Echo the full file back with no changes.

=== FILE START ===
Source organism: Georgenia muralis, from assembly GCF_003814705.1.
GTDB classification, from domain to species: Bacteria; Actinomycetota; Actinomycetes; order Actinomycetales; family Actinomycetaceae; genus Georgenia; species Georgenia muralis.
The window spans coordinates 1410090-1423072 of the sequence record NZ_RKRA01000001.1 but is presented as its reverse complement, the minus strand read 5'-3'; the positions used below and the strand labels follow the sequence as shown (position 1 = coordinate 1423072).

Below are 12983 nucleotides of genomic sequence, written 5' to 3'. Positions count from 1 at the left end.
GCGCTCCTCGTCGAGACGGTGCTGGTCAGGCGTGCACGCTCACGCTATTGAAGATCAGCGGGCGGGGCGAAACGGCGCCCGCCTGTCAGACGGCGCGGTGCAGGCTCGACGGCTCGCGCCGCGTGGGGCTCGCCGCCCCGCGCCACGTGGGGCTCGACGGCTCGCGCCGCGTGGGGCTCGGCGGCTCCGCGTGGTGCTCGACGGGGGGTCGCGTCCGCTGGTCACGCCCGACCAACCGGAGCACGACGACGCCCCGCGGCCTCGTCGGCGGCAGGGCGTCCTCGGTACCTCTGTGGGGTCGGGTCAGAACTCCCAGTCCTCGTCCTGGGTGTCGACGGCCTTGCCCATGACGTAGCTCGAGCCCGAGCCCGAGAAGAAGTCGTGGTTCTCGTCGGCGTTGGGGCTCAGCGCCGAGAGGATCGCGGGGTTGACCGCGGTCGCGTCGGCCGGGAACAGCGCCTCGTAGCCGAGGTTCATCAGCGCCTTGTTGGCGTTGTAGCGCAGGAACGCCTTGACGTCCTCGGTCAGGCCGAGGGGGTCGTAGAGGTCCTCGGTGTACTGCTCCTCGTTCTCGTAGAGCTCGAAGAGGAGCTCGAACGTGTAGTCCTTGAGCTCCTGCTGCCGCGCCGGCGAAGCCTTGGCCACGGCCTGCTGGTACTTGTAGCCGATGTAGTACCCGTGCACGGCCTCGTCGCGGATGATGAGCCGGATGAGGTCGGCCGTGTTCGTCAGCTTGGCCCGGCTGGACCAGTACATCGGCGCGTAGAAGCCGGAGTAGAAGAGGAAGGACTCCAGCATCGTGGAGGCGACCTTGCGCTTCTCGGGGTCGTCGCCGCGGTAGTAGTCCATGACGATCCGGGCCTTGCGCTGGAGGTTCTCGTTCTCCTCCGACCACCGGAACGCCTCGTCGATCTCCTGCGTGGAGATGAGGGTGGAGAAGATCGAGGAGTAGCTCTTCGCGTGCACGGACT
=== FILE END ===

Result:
Source organism: Georgenia muralis, from assembly GCF_003814705.1.
GTDB classification, from domain to species: Bacteria; Actinomycetota; Actinomycetes; order Actinomycetales; family Actinomycetaceae; genus Georgenia; species Georgenia muralis.
The window spans coordinates 1410090-1423072 of the sequence record NZ_RKRA01000001.1 but is presented as its reverse complement, the minus strand read 5'-3'; the positions used below and the strand labels follow the sequence as shown (position 1 = coordinate 1423072).

Below are 12983 nucleotides of genomic sequence, written 5' to 3'. Positions count from 1 at the left end.
GCGCTCCTCGTCGAGACGGTGCTGGTCAGGCGTGCACGCTCACGCTATTGAAGATCAGCGGGCGGGGCGAAACGGCGCCCGCCTGTCAGACGGCGCGGTGCAGGCTCGACGGCTCGCGCCGCGTGGGGCTCGCCGCCCCGCGCCACGTGGGGCTCGACGGCTCGCGCCGCGTGGGGCTCGGCGGCTCCGCGTGGTGCTCGACGGGGGGTCGCGTCCGCTGGTCACGCCCGACCAACCGGAGCACGACGACGCCCCGCGGCCTCGTCGGCGGCAGGGCGTCCTCGGTACCTCTGTGGGGTCGGGTCAGAACTCCCAGTCCTCGTCCTGGGTGTCGACGGCCTTGCCCATGACGTAGCTCGAGCCCGAGCCCGAGAAGAAGTCGTGGTTCTCGTCGGCGTTGGGGCTCAGCGCCGAGAGGATCGCGGGGTTGACCGCGGTCGCGTCGGCCGGGAACAGCGCCTCGTAGCCGAGGTTCATCAGCGCCTTGTTGGCGTTGTAGCGCAGGAACGCCTTGACGTCCTCGGTCAGGCCGAGGGGGTCGTAGAGGTCCTCGGTGTACTGCTCCTCGTTCTCGTAGAGCTCGAAGAGGAGCTCGAACGTGTAGTCCTTGAGCTCCTGCTGCCGCGCCGGCGAAGCCTTGGCCACGGCCTGCTGGTACTTGTAGCCGATGTAGTACCCGTGCACGGCCTCGTCGCGGATGATGAGCCGGATGAGGTCGGCCGTGTTCGTCAGCTTGGCCCGGCTGGACCAGTACATCGGCGCGTAGAAGCCGGAGTAGAAGAGGAAGGACTCCAGCATCGTGGAGGCGACCTTGCGCTTCTCGGGGTCGTCGCCGCGGTAGTAGTCCATGACGATCCGGGCCTTGCGCTGGAGGTTCTCGTTCTCCTCCGACCACCGGAACGCCTCGTCGATCTCCTGCGTGGAGATGAGGGTGGAGAAGATCGAGGAGTAGCTCTTCGCGTGCACGGACT